A woman who spent over 20 years keeping her alopecia a secret started her hair loss business through Duport and now sells her solutions to women all over the world.
Rebecca Dawe, now 43 from Bedfordshire, was 16 when she felt a bald patch for the first time. For over a decade she was able to hide the patches of missing hair, but after the birth of her second child, she lost all the hair on her head, as well as on the rest of her body. For years, she covered up her alopecia, never discussing her hair loss and always wearing a wig.
Struggling to cope, and with the realisation that she needed to come to terms with what had happened, Rebecca started researching to find better solutions for wigs and hairpieces that worked for her and felt more comfortable.
Seven years ago, she ‘came out’ on Facebook for the first time and after receiving support from everyone, she realised how freeing being more open was for her. ‘I went public for the first time via Facebook. I was absolutely terrified to do that. The response was overwhelming and people were telling me they were in tears. That really encouraged me to push forward with it. Everyone has their own hang ups about their body and I was saying “I am flawed in this way”.’
‘The initial embarrassment was rewarded by feeling so much closer to people. That was my healing.’ Over time, Rebecca realised she could turn her knowledge into a business and decided to set up Hair Necessity, working with other women to find ways to help them cope with hair loss. The business has grown and Rebecca now sells her own unique solutions for hair loss to women all over the world, as well as delivering hair loss courses to help salons support their clients with hair loss.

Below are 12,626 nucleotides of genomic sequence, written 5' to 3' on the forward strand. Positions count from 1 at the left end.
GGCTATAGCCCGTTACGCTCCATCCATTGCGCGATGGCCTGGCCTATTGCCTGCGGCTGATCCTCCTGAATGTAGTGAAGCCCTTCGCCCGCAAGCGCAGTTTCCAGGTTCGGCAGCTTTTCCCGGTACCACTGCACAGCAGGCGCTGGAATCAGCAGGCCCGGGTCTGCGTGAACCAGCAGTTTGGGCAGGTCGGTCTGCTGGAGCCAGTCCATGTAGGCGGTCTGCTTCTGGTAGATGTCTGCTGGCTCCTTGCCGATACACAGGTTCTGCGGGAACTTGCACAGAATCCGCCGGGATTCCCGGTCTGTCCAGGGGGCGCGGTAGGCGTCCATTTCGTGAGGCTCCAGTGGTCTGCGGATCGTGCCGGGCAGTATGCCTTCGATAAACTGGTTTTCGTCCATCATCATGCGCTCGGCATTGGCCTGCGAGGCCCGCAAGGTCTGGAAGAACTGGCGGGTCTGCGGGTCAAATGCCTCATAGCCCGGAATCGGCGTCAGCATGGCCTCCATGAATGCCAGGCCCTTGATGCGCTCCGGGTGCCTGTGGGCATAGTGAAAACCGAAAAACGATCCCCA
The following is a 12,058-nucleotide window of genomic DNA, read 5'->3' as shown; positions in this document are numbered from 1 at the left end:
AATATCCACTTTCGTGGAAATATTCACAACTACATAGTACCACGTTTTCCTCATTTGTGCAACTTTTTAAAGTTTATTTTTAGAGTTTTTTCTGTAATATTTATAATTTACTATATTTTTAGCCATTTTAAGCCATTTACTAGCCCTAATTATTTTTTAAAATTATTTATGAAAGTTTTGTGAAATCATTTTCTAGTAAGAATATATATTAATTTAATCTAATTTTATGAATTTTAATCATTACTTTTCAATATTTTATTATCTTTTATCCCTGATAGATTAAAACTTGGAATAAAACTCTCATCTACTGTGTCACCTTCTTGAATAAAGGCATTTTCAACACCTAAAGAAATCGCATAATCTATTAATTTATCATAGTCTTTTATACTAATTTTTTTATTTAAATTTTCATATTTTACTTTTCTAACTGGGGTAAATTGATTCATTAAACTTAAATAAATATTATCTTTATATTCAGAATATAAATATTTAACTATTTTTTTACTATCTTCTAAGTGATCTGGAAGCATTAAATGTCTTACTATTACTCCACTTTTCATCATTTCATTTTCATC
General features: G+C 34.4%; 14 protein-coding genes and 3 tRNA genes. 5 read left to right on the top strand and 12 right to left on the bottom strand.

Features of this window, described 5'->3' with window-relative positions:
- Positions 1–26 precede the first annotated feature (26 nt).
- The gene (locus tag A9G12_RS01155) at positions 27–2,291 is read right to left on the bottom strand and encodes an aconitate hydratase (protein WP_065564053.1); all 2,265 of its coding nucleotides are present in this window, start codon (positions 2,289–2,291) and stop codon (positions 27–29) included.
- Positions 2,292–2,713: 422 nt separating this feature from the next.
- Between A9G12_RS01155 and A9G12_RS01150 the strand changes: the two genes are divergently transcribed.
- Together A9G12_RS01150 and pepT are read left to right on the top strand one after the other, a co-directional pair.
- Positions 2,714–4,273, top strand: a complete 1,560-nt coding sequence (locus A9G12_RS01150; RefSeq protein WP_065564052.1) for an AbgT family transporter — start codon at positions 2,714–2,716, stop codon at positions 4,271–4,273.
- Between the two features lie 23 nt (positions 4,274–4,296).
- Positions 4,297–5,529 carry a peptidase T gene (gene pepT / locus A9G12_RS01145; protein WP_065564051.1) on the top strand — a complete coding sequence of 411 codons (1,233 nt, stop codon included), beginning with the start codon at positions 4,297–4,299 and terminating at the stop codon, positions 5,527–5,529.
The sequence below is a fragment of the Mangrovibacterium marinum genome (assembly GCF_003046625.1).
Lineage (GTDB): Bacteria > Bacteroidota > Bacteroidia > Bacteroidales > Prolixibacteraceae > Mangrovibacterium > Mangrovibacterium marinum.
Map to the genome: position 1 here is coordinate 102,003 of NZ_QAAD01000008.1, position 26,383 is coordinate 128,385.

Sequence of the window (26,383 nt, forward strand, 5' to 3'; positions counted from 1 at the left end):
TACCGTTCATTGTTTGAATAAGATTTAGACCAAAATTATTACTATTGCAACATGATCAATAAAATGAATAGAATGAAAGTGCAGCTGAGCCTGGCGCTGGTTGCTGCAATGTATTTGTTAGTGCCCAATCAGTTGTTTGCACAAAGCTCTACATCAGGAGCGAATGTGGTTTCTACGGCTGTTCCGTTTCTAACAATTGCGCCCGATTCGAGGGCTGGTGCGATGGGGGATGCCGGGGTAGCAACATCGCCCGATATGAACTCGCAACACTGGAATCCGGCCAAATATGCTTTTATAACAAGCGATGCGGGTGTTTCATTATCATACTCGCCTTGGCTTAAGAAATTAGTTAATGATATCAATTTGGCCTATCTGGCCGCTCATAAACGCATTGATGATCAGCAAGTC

Here’s what she’s learnt about running a business.
If you could go back in time, to when you started, what advice would you give yourself?
I don’t think I’d say anything. If I would have known what I know now, I’m not sure I would have even started! It was my total ignorance about how difficult it would be to design new products and get them manufactured, not understanding what was possible, enabled me approach this with a completely open mind where anything could be possible. When you start like that, it is much easier to be creative and find solutions for problems. The business is continually evolving and every challenge, including Covid has led to where I am now.
How do you make your business work?
I know now that the most important thing for any business is to keep adapting. I know it’s been said a million times but every knock back is an opportunity to learn and move forward. There have been a few times when I’ve thought I’d reached the end of the line, but I just couldn’t let it go and found a new way forward. Finding the right people to work with, share ideas with and learn from has been the most important factor.
How does working for yourself compare to working for someone else?
The freedom is liberating and being able to work on something that I believe contributes in a positive way creates a lot of personal satisfaction. Being a mum, being able to juggle what I do around the needs of my children is really important to me.
What was most difficult about starting your business?
Having to learn and do everything myself, especially the technical stuff! It can feel like a mountain sometimes. Also balancing my cash flow and the ability to scale are on-going challenges.
How does your business use social media? – Which platforms.
I use Facebook, Instagram, Youtube, Twitter and Pinterest but to be honest I haven’t put a great investment of my time into them. It’s definitely on the radar for this year.
What do you find is the most successful form of marketing?
I get most of my business through blogging and writing about solutions to common pain points.
What three things would you go back and change.
At the moment nothing. The best way to improve and come up with new ideas is to keep coming up against challenges. I learnt more recently how vitally important it is to plan where you want to be, start with yearly then break down to monthly, weekly & daily. You need to have direction, but the joy for me of running my business is not the end goal, it’s the daily achievements.